Roger Federer is not present at the 2016 US Open but that doesn’t mean there aren’t players there who are gunning for him.

Probably the most sacred record in men’s tennis is the 17 Grand Slam titles that Federer has won – with Rafael Nadal (14) and Novak Djokovic (12) being the active players with the best shot of equalling or bettering that number.

With Nadal’s loss to Lucas Pouille in a five-set thriller on Sunday, it begins to look less and less like the 30-year-old Majorcan has a shot at getting to 17. He could win maybe two more titles at Roland Garros based on his history (nine titles) there but injuries, time off the tour, the faster (lower-bouncing) surfaces at the other three Grand Slams and Father Time are now conspiring against him.


Federer has only won one Grand Slam after turning 30 – Wimbledon in 2012 – and just one title at the last 27 Grand Slams, which includes the 2016 French and US Opens he didn’t play.

Many thought Nadal was a good bet to at least equal Federer when he won three out of five majors from the French Open of 2013 through the French Open of 2014. But he is now zero for the last 10 Grand Slams, including when a right wrist injury kept him out of the 2014 US Open and a left wrist injury forced him to withdraw after two rounds of the 2016 French Open.

Up until his surprising loss to Sam Querrey in the third round at this year’s Wimbledon, it looked like Novak Djokovic was on an express train to Federer’s record. The Serb had won five of six Grand Slams from the 2015 Australian Open through the 2016 French Open. But what appear to have been “personal issues” got the better of him at Wimbledon and now left wrist and right arm ailments could compromise his opportunity at Flushing Meadows this year.

Djokovic turns 30 on May 22, 2017, so he just has two Grand Slams – the 2016 US Open and the 2017 Australian Open – before reaching that three-decades demarcation line for tennis players and their ability to continue winning Grand Slam titles.

It’s always the way with tennis fans and followers that they tend to think what’s going on at the moment will continue into the near future – mainly because they can’t predict what will happen to the dominant player of the day regarding injuries, aging, their personal lives – and maybe most importantly – the evolution of younger players who may emerge to challenge or overtake them.


Recently, Djokovic has wavered – the losses at Wimbledon to Querrey and at the Olympics to Juan Martin del Potro in the first round being fresh examples.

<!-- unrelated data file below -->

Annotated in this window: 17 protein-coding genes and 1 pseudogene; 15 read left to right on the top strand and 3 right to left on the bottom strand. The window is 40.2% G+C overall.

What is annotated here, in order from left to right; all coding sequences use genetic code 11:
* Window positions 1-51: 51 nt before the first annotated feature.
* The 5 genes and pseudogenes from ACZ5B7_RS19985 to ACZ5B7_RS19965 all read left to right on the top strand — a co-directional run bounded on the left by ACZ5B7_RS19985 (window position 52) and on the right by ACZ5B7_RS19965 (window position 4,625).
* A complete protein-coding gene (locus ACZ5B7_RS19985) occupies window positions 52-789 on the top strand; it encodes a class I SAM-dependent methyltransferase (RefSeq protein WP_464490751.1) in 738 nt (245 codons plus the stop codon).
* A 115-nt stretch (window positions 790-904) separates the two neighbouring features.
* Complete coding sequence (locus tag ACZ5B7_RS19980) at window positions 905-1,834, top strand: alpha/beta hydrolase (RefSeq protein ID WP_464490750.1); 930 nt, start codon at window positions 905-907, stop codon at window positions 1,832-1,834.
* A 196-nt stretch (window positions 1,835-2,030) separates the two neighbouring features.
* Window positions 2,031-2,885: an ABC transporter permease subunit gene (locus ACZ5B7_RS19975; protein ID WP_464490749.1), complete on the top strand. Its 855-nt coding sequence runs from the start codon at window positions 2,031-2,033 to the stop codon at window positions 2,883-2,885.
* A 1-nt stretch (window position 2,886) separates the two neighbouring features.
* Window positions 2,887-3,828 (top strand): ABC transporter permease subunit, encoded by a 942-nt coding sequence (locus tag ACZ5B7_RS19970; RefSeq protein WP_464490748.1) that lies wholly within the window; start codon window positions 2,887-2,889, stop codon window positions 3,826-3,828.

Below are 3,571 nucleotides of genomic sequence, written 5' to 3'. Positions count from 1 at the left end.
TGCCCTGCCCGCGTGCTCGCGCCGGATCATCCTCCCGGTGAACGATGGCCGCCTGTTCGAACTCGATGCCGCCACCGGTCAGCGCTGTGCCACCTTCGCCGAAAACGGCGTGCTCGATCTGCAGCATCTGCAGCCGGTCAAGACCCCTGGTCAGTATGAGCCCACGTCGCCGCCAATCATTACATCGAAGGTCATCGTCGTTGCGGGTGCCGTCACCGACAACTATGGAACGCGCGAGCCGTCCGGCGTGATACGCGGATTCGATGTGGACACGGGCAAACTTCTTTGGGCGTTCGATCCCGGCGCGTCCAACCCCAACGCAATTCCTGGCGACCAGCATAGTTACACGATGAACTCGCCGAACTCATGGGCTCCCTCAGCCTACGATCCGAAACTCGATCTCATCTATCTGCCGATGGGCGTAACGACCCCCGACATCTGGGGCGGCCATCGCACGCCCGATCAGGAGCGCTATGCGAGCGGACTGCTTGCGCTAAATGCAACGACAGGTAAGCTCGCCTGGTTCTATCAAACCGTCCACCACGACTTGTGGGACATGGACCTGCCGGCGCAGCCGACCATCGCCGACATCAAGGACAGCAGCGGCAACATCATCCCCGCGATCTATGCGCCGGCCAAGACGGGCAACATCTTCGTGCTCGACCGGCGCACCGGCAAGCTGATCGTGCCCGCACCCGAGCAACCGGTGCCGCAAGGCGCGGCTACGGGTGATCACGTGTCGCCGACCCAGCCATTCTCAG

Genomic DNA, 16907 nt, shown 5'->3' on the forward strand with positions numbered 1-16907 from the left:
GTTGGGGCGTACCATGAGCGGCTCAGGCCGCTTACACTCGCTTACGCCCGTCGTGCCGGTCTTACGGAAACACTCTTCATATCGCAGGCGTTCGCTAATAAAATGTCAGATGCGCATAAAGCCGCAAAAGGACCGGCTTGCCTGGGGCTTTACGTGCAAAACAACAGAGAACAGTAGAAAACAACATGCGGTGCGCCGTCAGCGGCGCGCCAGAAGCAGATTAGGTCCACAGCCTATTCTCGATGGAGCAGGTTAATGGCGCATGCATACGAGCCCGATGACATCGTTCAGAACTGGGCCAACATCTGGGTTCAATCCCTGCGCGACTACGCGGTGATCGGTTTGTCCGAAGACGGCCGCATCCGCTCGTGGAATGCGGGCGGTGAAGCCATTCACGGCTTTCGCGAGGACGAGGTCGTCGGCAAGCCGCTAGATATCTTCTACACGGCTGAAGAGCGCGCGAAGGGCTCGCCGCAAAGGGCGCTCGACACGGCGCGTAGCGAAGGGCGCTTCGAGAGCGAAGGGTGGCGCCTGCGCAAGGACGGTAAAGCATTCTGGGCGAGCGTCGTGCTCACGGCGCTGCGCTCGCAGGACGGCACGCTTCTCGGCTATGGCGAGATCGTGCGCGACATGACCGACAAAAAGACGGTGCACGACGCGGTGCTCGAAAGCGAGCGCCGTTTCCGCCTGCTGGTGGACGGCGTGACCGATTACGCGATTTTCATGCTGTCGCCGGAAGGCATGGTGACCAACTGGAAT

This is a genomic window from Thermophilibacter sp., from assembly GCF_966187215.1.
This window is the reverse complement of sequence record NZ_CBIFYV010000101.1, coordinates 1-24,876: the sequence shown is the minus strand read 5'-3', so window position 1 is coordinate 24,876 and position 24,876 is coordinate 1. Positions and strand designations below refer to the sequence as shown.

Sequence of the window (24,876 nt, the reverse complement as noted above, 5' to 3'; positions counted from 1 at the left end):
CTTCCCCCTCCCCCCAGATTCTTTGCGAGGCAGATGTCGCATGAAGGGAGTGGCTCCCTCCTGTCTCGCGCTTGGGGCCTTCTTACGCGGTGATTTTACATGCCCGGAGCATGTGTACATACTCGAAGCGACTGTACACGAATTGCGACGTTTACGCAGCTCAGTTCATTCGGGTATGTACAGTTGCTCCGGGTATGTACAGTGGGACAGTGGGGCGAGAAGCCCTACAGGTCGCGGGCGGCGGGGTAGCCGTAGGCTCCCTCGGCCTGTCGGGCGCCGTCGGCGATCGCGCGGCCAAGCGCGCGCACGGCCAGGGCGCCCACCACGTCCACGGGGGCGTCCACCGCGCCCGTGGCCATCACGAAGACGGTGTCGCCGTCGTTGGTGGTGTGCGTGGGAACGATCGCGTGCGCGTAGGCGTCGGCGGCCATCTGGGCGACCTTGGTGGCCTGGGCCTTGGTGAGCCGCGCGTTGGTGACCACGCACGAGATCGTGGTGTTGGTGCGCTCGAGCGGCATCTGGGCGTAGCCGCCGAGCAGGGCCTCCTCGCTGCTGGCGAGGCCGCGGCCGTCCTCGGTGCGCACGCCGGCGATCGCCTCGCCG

So this US Open could be extremely important in his quest to catch Federer’s 17. It appeared, after the French Open in June, that he was almost assured of winning at least two of Wimbledon, the Olympics and the US Open, but now he could be shut out at all of them.

If he is, his momentum will have been given a severe jolt and his vulnerability exposed, reducing his chances of him winning five more Grand Slams.

The fact that Djokovic, after a largely injury-free career, is having some fitness issues – as both Nadal and Federer have in recent years – is not a good omen for the Serb as he closes in on age 30. And it’s a signal to his rivals that he isn’t quite as invincible as has seemed.

It is unlikely Federer will add to his total of Grand Slam titles, so is his record of 17 safe? This year’s US Open result is crucial to Djokovic and his chances of ever catching the thus far incomparable Swiss. If he wins not only is he one step closer but his confidence, and his aura, will be restored heading into the 2017 season.          

Canada’s Davis Cup quest

nestor pospisil dancevic

Canada will attempt to maintain its berth in the Davis Cup World Group when it faces Chile the weekend of Sept. 16-18 at the Scotiabank Centre in Halifax.

In the absence of Milos Raonic, the Canadian team will feature Vasek Pospisil, Frank Dancevic, Daniel Nestor and rookie Denis Shapovalov.


Not much is known about the Chileans so here’s a list of their players.

Gonzalo Lama: Rank: 172, Age: 23, Height 5’11”

Christian Garin: Rank 275, Age: 20, Height: 6’ 1”

Nicolas Jarry: Rank: 484, Age: 20, Height: 6’6”

Hans Podlipnik-Castillo: Rank (doubles): 65, Age: 28. Height: 6’

The only two Chilean players at the US Open were Lama – he lost 6-2, 6-1 to No. 227 Sekou Bangoura of the U.S. in the first round of singles qualifying and Podlipnik- Castillo. He and partner Malek Jaziri of Tunisia were beaten 6-3, 6-2 by American Brian Baker and Marcus Daniell of New Zealand in the opening round.